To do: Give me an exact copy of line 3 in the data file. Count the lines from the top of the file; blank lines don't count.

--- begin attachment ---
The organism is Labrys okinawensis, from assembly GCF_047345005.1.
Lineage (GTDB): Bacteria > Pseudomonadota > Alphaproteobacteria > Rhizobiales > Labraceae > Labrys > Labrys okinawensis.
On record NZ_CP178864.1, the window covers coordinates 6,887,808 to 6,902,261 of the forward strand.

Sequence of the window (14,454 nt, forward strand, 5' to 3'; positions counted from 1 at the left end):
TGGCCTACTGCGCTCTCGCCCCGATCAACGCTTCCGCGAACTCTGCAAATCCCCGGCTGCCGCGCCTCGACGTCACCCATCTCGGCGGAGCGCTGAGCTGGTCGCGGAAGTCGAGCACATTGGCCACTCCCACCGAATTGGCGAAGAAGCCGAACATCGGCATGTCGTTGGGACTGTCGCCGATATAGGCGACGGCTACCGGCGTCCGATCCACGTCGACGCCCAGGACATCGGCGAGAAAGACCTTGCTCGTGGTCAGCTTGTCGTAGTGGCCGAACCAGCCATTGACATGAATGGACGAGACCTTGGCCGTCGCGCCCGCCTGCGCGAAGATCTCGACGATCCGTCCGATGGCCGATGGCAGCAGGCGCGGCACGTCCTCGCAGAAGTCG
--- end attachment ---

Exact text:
On record NZ_CP178864.1, the window covers coordinates 6,887,808 to 6,902,261 of the forward strand.